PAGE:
Further no deal guidance for UK businesses

Aug 27, 2018

In addition to the VAT proposals, the UK has set out "practical and proportionate" advice in the form of 25 papers in case the UK leaves the EU without a deal.  The papers are the first batch of the promised 80 guides with the remainder promised by the end of September.

During a speech on planning for a no deal Brexit, UK Brexit Secretary Dominic Raab said that while reaching a deal with the EU was the “overriding priority” and “by far the most likely outcome”, the UK “must be ready to consider the alternative possibility”.

The guidance, which spans to 25 documents, includes instructions for businesses in the areas of importing and exporting, farming, money and tax, medicine regulation, EU funding and work place rights.

Specifically on trade, the guidance says that in the event of a no deal Brexit, trade with the EU will be on World Trade Organisation terms and this would mean immediate changes to the customs procedures for UK businesses that trade with the EU.  The UK will publish its tariffs that will apply to goods imported into the UK from the EU before it leaves the EU and doesn’t envisage any immediate change to commodity codes. We examined trading under WTO rules in detail in Series 3 of Back to Brexit Basics.

The UK government is urging businesses to start analysing their supply chains to understand their interactions with other EU countries and get an understanding of the customs rules and tariffs that will apply after Brexit.  The rules that will apply are the rules that currently apply when the UK trades with countries outside the EU and with which the UK does not have a free trade agreement.  There will also be additional safety and security declarations required.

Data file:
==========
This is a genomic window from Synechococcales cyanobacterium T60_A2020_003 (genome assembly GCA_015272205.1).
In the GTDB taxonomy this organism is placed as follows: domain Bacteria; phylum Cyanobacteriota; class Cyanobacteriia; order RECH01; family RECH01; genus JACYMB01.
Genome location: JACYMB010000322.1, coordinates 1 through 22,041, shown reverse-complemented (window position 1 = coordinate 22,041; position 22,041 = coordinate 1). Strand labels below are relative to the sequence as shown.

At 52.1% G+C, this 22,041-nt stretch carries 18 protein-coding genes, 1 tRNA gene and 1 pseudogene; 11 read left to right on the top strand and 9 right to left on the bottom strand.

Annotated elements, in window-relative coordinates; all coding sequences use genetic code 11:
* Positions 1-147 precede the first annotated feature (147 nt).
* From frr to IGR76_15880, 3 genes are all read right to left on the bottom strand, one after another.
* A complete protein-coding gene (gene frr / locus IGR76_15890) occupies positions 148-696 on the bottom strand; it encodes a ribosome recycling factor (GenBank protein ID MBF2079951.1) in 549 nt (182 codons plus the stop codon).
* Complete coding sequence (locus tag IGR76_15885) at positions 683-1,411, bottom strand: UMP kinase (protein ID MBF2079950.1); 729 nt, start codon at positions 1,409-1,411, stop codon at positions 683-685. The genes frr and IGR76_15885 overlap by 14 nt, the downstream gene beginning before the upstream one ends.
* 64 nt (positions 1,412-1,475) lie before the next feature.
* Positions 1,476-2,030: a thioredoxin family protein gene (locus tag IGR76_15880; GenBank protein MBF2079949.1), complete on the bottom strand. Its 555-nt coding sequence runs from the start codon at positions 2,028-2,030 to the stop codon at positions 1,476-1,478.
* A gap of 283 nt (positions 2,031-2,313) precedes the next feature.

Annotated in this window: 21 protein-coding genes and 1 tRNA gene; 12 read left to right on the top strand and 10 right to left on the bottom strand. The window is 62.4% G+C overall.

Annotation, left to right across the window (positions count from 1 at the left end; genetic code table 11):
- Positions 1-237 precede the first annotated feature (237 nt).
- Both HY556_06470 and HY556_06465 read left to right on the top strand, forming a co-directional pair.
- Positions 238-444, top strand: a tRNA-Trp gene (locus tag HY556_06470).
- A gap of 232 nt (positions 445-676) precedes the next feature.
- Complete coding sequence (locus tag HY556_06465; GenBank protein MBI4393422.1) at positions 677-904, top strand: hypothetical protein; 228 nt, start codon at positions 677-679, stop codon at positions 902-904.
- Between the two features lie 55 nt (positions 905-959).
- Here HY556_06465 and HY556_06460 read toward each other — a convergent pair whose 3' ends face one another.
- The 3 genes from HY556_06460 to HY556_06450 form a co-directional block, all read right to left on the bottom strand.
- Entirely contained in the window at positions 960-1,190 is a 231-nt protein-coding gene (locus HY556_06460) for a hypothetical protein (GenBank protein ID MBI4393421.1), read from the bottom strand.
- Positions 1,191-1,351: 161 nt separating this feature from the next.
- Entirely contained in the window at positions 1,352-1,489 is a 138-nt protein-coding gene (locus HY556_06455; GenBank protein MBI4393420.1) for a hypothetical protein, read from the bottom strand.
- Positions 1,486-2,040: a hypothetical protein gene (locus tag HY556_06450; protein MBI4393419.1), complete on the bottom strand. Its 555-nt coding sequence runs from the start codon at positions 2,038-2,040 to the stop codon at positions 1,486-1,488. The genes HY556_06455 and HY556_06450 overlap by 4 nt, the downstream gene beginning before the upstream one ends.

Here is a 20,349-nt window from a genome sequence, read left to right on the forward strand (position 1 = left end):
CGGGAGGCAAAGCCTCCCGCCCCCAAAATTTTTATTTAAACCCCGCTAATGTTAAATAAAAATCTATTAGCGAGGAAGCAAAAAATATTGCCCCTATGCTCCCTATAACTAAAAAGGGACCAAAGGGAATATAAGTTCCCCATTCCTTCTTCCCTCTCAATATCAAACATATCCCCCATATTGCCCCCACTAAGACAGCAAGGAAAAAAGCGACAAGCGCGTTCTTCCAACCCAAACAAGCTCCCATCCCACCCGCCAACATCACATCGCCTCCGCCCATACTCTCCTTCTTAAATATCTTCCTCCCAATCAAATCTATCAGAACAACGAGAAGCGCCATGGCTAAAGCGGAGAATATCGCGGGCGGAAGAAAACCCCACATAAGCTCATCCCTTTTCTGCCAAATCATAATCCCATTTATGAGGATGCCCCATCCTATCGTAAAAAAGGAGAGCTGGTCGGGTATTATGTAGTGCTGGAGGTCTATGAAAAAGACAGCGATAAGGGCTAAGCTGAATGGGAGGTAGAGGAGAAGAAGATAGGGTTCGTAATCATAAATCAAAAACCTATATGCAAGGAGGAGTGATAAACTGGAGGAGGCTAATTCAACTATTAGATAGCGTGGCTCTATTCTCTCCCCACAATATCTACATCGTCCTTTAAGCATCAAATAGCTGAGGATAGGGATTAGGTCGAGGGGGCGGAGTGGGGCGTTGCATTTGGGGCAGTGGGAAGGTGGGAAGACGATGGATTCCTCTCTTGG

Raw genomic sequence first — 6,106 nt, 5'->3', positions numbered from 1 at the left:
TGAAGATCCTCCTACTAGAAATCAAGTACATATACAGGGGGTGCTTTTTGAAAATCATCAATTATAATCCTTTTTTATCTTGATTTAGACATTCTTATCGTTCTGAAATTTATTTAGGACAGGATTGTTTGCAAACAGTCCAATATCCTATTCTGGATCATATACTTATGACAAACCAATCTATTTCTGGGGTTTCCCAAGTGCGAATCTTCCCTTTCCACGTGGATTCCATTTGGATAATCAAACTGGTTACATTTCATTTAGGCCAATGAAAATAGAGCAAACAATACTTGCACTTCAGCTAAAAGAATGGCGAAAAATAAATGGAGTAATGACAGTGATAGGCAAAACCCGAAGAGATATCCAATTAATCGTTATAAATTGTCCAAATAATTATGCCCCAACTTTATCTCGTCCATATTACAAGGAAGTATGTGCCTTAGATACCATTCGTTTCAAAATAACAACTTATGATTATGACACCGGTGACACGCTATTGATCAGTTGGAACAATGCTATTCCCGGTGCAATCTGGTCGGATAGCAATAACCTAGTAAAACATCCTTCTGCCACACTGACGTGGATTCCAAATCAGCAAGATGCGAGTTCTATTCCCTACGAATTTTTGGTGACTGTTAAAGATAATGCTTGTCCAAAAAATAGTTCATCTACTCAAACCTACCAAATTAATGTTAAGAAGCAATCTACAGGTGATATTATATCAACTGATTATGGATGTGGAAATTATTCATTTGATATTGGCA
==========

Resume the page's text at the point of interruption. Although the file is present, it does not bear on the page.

Get registered for EORI

Traders are encouraged to register for a UK Economic Operator Registration and Identification (EORI) number (which is needed to lodge electronic customs declarations and to apply for Authorised Economic Operator (AEO) status) and should also consider whether it might be appropriate to engage a customs broker, freight forwarder or logistics provider.  Businesses should also establish whether any additional customs software would be required in the event of a no deal. All of this, the UK government acknowledges, will come at a cost to the trader.   

Common Transit Area

The UK has applied to re-join the Common Transit Convention when it leaves the EU (remember this in Series 6 of Back to Brexit Basics) which will allow cross-border movements of goods.

Northern Ireland

On Northern Ireland, the guidance states that the UK “must respect our unique relationship with Ireland” and that in the event of a no deal the UK would “stand ready to engage constructively to meet our commitments and act in the best interests of the people of Northern Ireland.” No solution was offered on how to avoid a hard border on the island.